Some hands like dirty toilets : study
Some hands 'like dirty toilets': study

More than one in 10 people's hands are so contaminated with faecal organisms that the levels of bacteria detected were equal to what you would expect to find in a dirty toilet bowl, a study suggests.

Out of the samples taken, 11 per cent of hands, eight per cent of bank cards and six per cent of bank notes showed this form of gross contamination, the study released on Monday found.

In Britain, one in 10 bank cards (10 per cent) and one in seven notes (14 per cent) were found to be contaminated with some faecal organisms, the research, carried out at Queen Mary, University of London and the London School of Hygiene & Tropical Medicine, showed.

More than a quarter (26 per cent) of hands sampled showed traces of faecal contamination including bacteria such as E.coli, the study found.

The 272 participants who took part in the scientific study were also asked to fill out a questionnaire with the results revealing only 39 per cent of respondents washed their hands before eating.

The vast majority (91 per cent) of respondents also stated that they washed their hands after using the toilet, although the levels of faecal organisms contaminating the cards and currency suggested otherwise, researchers said.

Washing hands with soap can reduce diarrhoeal infections by up to 42 per cent but only 69 per cent of people reported doing this whenever possible.

Dr Ron Cutler, who led the research at Queen Mary, said: "Our analysis revealed that by handling cards and money each day we are coming into contact with some potential pathogens revealing faecal contamination including E. coli and Staphylococci.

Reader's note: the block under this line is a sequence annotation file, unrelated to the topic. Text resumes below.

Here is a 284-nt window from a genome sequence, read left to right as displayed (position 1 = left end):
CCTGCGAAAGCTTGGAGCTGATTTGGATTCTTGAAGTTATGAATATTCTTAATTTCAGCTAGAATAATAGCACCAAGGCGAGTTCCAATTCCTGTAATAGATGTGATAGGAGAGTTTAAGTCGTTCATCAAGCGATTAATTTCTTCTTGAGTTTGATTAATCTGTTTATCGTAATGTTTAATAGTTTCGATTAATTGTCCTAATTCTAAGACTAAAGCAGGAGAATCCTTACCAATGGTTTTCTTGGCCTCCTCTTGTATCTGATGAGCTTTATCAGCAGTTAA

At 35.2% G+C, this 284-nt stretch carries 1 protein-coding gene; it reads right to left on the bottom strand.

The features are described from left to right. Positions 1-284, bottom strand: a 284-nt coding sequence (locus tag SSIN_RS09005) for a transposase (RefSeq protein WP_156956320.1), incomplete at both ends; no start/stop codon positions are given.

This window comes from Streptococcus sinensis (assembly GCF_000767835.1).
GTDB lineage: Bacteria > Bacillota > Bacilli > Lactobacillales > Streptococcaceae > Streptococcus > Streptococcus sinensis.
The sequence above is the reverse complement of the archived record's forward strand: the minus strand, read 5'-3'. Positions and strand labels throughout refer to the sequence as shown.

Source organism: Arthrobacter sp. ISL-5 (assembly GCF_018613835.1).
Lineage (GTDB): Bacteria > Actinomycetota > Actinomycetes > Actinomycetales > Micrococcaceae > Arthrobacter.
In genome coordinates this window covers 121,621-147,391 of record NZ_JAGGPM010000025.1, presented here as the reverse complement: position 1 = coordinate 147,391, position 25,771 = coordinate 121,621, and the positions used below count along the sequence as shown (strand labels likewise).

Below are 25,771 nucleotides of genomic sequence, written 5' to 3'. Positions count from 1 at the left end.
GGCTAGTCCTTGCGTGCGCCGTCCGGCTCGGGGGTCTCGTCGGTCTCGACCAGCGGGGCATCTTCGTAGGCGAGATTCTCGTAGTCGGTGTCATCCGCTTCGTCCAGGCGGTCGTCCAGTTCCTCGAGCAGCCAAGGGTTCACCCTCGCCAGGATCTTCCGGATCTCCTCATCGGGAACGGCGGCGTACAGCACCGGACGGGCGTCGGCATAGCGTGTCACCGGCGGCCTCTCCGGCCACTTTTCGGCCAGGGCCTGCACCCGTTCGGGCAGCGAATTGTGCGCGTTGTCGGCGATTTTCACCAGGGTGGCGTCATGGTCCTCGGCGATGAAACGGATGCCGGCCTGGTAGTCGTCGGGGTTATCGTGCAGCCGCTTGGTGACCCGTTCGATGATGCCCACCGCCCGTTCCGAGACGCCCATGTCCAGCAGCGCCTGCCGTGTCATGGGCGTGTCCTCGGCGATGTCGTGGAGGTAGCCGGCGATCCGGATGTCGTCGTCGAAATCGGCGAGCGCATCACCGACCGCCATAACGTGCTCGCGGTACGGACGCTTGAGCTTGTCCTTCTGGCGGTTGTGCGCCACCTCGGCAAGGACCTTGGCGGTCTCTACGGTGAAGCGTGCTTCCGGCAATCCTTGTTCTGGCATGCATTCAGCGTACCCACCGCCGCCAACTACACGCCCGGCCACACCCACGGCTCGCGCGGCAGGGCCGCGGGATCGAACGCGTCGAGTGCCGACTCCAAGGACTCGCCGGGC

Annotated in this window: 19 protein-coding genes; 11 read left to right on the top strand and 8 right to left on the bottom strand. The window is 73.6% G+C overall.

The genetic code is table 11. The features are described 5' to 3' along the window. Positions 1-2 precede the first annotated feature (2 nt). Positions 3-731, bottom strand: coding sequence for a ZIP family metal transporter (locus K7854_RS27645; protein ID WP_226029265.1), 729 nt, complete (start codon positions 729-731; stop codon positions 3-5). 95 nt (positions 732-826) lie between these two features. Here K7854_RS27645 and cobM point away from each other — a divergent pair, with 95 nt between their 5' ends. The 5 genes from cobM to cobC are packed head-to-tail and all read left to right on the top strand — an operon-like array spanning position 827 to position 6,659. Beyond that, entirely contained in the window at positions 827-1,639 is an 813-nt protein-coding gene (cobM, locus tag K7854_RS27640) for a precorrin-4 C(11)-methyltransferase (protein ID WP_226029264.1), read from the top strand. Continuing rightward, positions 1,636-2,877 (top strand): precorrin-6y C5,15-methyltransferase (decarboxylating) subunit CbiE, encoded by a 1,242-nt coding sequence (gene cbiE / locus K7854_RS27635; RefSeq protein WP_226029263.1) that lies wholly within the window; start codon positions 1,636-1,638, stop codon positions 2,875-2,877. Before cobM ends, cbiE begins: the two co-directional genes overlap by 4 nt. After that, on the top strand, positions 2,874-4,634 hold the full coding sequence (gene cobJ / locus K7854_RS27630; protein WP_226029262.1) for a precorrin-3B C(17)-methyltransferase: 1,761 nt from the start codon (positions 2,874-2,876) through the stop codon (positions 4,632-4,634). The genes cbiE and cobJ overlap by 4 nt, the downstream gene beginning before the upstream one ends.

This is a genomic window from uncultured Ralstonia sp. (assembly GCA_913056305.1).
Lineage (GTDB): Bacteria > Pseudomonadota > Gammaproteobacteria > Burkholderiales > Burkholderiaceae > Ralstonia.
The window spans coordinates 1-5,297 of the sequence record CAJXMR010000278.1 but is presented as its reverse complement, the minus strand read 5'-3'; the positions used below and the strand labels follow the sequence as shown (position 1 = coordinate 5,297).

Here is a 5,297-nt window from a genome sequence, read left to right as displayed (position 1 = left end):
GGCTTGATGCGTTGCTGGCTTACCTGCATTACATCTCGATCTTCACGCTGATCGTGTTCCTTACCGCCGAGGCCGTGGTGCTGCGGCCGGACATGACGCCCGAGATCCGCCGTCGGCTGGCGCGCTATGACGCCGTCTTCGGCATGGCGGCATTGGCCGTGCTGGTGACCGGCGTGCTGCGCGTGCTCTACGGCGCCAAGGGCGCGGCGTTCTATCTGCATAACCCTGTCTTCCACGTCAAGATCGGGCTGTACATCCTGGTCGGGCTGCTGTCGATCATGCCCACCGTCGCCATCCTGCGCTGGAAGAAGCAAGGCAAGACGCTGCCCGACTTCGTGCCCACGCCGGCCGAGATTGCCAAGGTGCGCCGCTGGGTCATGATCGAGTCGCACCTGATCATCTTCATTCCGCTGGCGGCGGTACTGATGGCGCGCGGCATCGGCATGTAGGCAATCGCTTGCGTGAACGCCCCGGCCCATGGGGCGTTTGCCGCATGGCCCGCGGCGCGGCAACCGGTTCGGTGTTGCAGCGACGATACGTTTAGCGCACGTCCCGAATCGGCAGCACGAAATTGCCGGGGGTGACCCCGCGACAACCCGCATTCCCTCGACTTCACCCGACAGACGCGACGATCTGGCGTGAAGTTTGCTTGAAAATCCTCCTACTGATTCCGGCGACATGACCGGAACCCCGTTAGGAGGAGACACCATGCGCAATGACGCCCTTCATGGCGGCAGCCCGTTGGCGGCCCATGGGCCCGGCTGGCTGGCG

"People may tell us they wash their hands but the research shows us different, and highlights just how easily transferable these pathogens are, surviving on our money and cards."

Dr Val Curtis, from London School of Hygiene & Tropical Medicine, said: "Our research shows just how important handwashing is - the surprising levels of contamination that we found on everyday objects is a sign that people are forgetting to wash their hands after the toilet, one of the key moments for infection prevention."

Nick Wilcher, marketing manager of Radox, who funded the study to raise awareness of Global Handwashing Day, said: "Our research highlights just how much bacteria we are exposed to in our everyday lives, on objects such as money and cards".

The West Australian

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